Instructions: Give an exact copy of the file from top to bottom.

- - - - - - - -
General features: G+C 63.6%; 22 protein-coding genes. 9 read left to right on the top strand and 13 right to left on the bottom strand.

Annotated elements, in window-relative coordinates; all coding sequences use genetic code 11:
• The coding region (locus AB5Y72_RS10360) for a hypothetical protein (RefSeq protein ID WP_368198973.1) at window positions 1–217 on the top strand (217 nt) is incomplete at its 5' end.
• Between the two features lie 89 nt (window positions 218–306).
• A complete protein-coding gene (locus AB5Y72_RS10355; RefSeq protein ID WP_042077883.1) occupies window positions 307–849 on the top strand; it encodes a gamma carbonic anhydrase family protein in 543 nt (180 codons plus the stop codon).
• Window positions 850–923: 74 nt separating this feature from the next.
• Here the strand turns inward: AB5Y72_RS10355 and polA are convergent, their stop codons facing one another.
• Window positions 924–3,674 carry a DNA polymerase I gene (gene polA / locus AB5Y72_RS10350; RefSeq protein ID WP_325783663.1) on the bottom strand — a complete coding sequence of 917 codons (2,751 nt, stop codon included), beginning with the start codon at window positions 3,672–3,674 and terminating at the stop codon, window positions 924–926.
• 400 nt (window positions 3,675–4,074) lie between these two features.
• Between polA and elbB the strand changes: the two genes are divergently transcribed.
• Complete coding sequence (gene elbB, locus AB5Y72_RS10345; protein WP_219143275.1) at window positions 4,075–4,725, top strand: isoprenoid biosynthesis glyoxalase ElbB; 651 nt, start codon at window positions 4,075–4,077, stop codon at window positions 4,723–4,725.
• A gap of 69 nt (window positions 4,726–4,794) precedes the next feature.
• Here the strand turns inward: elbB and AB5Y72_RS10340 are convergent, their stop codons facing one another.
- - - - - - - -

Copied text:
General features: G+C 63.6%; 22 protein-coding genes. 9 read left to right on the top strand and 13 right to left on the bottom strand.

Annotated elements, in window-relative coordinates; all coding sequences use genetic code 11:
• The coding region (locus AB5Y72_RS10360) for a hypothetical protein (RefSeq protein ID WP_368198973.1) at window positions 1–217 on the top strand (217 nt) is incomplete at its 5' end.
• Between the two features lie 89 nt (window positions 218–306).
• A complete protein-coding gene (locus AB5Y72_RS10355; RefSeq protein ID WP_042077883.1) occupies window positions 307–849 on the top strand; it encodes a gamma carbonic anhydrase family protein in 543 nt (180 codons plus the stop codon).
• Window positions 850–923: 74 nt separating this feature from the next.
• Here the strand turns inward: AB5Y72_RS10355 and polA are convergent, their stop codons facing one another.
• Window positions 924–3,674 carry a DNA polymerase I gene (gene polA / locus AB5Y72_RS10350; RefSeq protein ID WP_325783663.1) on the bottom strand — a complete coding sequence of 917 codons (2,751 nt, stop codon included), beginning with the start codon at window positions 3,672–3,674 and terminating at the stop codon, window positions 924–926.
• 400 nt (window positions 3,675–4,074) lie between these two features.
• Between polA and elbB the strand changes: the two genes are divergently transcribed.
• Complete coding sequence (gene elbB, locus AB5Y72_RS10345; protein WP_219143275.1) at window positions 4,075–4,725, top strand: isoprenoid biosynthesis glyoxalase ElbB; 651 nt, start codon at window positions 4,075–4,077, stop codon at window positions 4,723–4,725.
• A gap of 69 nt (window positions 4,726–4,794) precedes the next feature.
• Here the strand turns inward: elbB and AB5Y72_RS10340 are convergent, their stop codons facing one another.